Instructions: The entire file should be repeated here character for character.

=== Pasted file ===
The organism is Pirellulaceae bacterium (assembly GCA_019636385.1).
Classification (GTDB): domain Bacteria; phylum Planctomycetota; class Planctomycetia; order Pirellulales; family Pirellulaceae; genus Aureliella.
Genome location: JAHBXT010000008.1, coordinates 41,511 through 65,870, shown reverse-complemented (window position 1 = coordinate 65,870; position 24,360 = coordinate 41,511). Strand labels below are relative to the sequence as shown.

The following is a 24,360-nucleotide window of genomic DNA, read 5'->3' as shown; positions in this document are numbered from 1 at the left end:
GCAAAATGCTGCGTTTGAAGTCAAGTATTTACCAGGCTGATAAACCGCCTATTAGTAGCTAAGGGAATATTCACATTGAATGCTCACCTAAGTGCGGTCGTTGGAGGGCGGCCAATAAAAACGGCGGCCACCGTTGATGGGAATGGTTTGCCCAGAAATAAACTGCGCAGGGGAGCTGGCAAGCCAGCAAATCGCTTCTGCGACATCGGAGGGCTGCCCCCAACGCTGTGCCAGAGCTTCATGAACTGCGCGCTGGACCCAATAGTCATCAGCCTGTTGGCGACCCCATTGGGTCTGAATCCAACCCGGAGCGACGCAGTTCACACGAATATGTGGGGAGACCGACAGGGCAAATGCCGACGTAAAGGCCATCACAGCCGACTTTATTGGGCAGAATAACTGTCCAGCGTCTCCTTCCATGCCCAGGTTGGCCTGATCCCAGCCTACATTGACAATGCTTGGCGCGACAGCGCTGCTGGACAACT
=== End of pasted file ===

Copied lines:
The organism is Pirellulaceae bacterium (assembly GCA_019636385.1).
Classification (GTDB): domain Bacteria; phylum Planctomycetota; class Planctomycetia; order Pirellulales; family Pirellulaceae; genus Aureliella.
Genome location: JAHBXT010000008.1, coordinates 41,511 through 65,870, shown reverse-complemented (window position 1 = coordinate 65,870; position 24,360 = coordinate 41,511). Strand labels below are relative to the sequence as shown.

The following is a 24,360-nucleotide window of genomic DNA, read 5'->3' as shown; positions in this document are numbered from 1 at the left end:
GCAAAATGCTGCGTTTGAAGTCAAGTATTTACCAGGCTGATAAACCGCCTATTAGTAGCTAAGGGAATATTCACATTGAATGCTCACCTAAGTGCGGTCGTTGGAGGGCGGCCAATAAAAACGGCGGCCACCGTTGATGGGAATGGTTTGCCCAGAAATAAACTGCGCAGGGGAGCTGGCAAGCCAGCAAATCGCTTCTGCGACATCGGAGGGCTGCCCCCAACGCTGTGCCAGAGCTTCATGAACTGCGCGCTGGACCCAATAGTCATCAGCCTGTTGGCGACCCCATTGGGTCTGAATCCAACCCGGAGCGACGCAGTTCACACGAATATGTGGGGAGACCGACAGGGCAAATGCCGACGTAAAGGCCATCACAGCCGACTTTATTGGGCAGAATAACTGTCCAGCGTCTCCTTCCATGCCCAGGTTGGCCTGATCCCAGCCTACATTGACAATGCTTGGCGCGACAGCGCTGCTGGACAACT